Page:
What is Japandi Style? So first, in order to understand, we need to talk a little bit about what Japanese Zen is. Then we should talk about the Scandinavian. Merging two popular styles into one, this design hybrid takes the best elements of Scandinavian and Japanese interior aesthetics and combines them into one.
Japanese Zen really focuses on a few things. First of all, there are a lot of simple and clean furniture pieces kept quite low to the ground. Colours as well are generally simple. Colour palette tend to be little bit darker. It tends to embrace a lot of earthy tones such as rust, browns, beiges and greens etc. This use of dark colours and earth tones are meant to evoke sort of a feeling simplicity and tranquil space which is looking beautiful and comfortable. You can see a sample image for the reference which is ideally showing how Japandi style should look.
Scandinavian Style, on the other hand, is similar to Japanese Zen in terms of the simplicity. However, Scandinavian tends to use a much lighter colour palette for flooring and furniture though. Probably, that’s the biggest difference between these two styles. In Scandinavian style, what we are trying to do here is to create a space light and open.
What are the benefits of Japandi?
Benefits of this, as we can tell, is that you’re creating a beautiful, calming and serene place but at the same time it’s usually quite light and airy. Bad news is if you are someone who likes big pops of colours, *bright bright* blues, yellows and reds etc, this Japandi trend may not be a good fit for you as it tends to have much more muted colours and shades.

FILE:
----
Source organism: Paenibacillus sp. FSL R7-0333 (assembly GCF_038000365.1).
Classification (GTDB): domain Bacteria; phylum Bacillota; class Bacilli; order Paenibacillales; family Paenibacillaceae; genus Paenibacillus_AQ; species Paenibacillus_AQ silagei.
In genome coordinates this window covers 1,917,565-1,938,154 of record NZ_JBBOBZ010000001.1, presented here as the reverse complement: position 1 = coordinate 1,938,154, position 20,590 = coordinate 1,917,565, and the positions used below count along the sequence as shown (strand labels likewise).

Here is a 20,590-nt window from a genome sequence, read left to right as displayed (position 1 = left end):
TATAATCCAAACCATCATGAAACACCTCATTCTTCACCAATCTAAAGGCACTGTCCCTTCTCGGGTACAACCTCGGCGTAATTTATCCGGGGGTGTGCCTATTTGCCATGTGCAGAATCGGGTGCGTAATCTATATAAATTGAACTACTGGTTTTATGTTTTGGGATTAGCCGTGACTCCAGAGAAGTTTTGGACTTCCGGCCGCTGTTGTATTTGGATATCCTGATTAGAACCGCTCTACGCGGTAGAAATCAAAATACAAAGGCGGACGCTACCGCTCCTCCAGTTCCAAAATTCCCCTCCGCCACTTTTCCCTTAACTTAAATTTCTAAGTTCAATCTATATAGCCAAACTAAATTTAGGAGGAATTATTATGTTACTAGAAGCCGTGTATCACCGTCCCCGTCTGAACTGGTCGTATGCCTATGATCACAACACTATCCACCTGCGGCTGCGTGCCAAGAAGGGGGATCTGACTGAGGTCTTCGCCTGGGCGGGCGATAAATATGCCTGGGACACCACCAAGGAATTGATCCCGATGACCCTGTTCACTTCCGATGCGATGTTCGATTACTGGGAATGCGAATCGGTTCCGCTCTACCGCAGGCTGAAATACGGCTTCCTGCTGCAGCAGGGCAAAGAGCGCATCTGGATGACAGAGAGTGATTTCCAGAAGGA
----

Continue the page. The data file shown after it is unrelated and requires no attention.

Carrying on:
Also, if you are a fan of traditional ornamentations, you and Japandi may not be a good match.
How to design your in Japandi Style
Keep it simple
It means using simple furniture, rugs, curtains or anything with basic shapes since these two Japanese Zen and Scandi are more minimalist styles. We should not do anything super traditional.
Use Lots of Earthy and Neutral Colours
Wood tones are probably one of the biggest differences Japanese Zen and Scandi. Here, we can play with contrast which is quite cool about Japandi. Neutral tones will create space that’s calming and relaxing. Sometimes, what we might notice when we are dealing with big patterns or colours, it can be draining. Japandi does really well and it just makes a space that evokes that feeling of calm and comfortable. In a nutshell, at the end of the day, we are looking for muted colour choices and things that are toned down.
Before we finish, if you’d like to see our selections that can create and complete a Japandi style in your room, please have a look.